“We brought it up early and often,” Posner bragged to the press. “It was mentioned in the first session and as a troubling trend in our society, and an indication that we have to deal with issues of discrimination or potential discrimination. And these are issues very much being debated in our own society.”
Press to Posner: “Did they — did they discuss anything about their concerns about Chinese visiting in Arizona? Any concerns raised?
Posner: No, that was not raised.
Needless to say, the Chinese spared their own “problem” citizens any nasty words. (The Uyghurs, for example, are not trembling under China’s repressive glower. They are to China as the Chechens are to Russia, or the Palestinians are to Israel (oy vey!): very fractious Muslims (a state-of-being also described by left-liberals as a quest for “self-determinism.”)
Equally patriotic about his own people is visiting Mexican President Felipe Calderon. Calderon toils tirelessly for the benefit of millions of Mexicans living in the US illegally. From the White House Rose Garden, and then again in an address to Congress ─ a one-way exchange program America conducts for foreign dignitaries ─ Calderon chastised overrun Arizonans for “forcing our people to face discrimination.”
The American president failed to fend for his countrymen (and their dogs), some of whom have suffered horribly at the hands of Calderon’s compatriots. BHO and his henchmen are clearly traitors to their fellow Americans ─ they have little love for the historic people; and even less appreciation for its daily realities.
Still, I disagree with conservatives who’ve categorized this administration as overly apologetic for America. Contrary to conventional conservative wisdom, there is nothing wrong with expressing regret for wrongs done by your country’s government, as opposed to its people. This is a well-meaning, if perhaps inconsequential, gesture.
Face it, what Republicans are really fuming over is BHO’s public expiation for the Bush I foreign policy, for which they themselves cheered. Were I to encounter an Iraqi Christian forced to flee his homeland because “W” took it from rogue-state status to failed state-status ─ I would be tempted to say, “Sorry,” even though I had loudly opposed that bloodletting from the get-go.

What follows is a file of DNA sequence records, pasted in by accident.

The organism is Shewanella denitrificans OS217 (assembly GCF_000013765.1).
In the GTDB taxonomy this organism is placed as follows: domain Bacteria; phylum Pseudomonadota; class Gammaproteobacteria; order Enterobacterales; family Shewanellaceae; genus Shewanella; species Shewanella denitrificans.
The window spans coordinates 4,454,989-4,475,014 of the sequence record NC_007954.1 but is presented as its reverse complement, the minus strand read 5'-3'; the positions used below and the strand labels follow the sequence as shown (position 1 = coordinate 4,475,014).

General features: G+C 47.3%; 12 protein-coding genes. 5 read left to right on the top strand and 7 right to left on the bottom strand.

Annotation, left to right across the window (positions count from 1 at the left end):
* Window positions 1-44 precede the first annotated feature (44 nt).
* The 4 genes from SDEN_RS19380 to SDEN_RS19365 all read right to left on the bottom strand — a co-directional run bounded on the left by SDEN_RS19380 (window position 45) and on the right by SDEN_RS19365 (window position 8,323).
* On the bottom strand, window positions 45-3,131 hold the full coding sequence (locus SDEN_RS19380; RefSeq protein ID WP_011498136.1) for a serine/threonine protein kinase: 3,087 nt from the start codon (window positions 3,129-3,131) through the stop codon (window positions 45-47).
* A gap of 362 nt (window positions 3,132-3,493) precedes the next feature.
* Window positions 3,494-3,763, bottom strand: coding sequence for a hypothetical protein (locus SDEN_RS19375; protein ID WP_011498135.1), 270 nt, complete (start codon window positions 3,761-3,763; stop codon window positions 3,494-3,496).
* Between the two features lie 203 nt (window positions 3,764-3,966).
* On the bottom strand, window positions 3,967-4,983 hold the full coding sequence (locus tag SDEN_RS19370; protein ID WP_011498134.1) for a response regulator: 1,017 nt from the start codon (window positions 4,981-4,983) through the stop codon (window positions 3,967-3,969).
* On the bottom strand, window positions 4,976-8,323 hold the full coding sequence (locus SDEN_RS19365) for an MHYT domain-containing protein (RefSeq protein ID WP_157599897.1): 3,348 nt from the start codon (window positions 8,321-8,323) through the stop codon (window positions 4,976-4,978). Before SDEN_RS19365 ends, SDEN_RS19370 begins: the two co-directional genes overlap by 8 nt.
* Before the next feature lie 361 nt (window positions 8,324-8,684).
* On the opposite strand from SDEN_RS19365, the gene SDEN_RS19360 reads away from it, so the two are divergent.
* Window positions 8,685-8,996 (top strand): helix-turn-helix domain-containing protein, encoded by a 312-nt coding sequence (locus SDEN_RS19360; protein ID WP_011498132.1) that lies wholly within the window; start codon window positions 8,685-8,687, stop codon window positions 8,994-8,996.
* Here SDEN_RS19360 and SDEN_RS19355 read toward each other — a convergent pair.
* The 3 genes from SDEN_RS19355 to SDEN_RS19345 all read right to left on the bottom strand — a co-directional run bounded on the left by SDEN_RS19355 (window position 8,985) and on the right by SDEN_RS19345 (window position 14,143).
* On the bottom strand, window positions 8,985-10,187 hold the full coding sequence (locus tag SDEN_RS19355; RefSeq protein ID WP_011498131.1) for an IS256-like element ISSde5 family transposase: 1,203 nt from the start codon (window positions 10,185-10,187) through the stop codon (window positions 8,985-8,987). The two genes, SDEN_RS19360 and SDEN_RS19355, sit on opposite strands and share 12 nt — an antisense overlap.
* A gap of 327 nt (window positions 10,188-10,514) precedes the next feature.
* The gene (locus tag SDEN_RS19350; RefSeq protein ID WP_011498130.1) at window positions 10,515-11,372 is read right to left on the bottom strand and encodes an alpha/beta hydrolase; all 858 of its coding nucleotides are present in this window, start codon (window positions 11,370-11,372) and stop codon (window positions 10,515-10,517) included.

Fox News dynamo Glenn Beck demands that, when they join his 9/12 project, adherents accept the “America is good” maxim. Individual Americans can be good (or bad), but not a collective. A country is a collective. The concept is, therefore, incoherent.Well-aware as we are that very many Americans are unstintingly generous and friendly ─ I suspect that when 9/12ers insist America as an entity is good; they too are alluding to the foreign policies they’ve supported, and for which the current president offers mea culpa. Again, and as I understand it, it is not “America” Obama is apologizing for, but the policies of his predecessor.
Consider: In 1972, arrogant characters in the Environmental Protection Agency banned DDT, a chemical crucial to combating malaria in the undeveloped world. The ban in the US diminished the availability of DDT to these countries, subsequent to which many millions have died from an easily preventable infectious disease. It would be nice if the culprits (Senators Joe Lieberman was involved in sustaining the ban) apologized for acting as causal agents in the death of millions.
I hope the next president apologizes for the many innocent Afghanis BHO is busy killing in that country. As do I hope the next incumbent apologizes for this president’s shabby treatment of the Israeli prime minister, or of Mr. Akio Toyoda, president of Toyota.
It’s a bit late, but an apology on behalf of Harry S. Truman is in order for deliberately dropping on Hiroshima and Nagasaki the Little Boy and the Fat Man ─ as the atomic duo was dubbed affectionately ─ and vaporizing 210,000 innocent Japanese civilians, in response to an attack on a military base.
Whether it is committed by a group operating within or without the law, terrorism is still terrorism.
Is “America,” then, bad because of deeds its bureaucratic or political corps commits? Not at all. Americans get to vet very few of the policies carried out in their name. Ours is a social democracy, no longer a constitutional republic. Inherent in a social democracy is the free election of freewheeling politicians who are at liberty to do as they please. Commensurate with the unlimited powers they’ve grabbed, our politicians, by default, are to blame for a great deal of bad.
Thus, there is no harm in an American politician expressing remorse for a government policy that has harmed innocents at home and abroad (honkies included). He or she, however, should have the decency to avoid implicating all “Americans” in the sins of their sovereigns.
©2010 By ILANA MERCER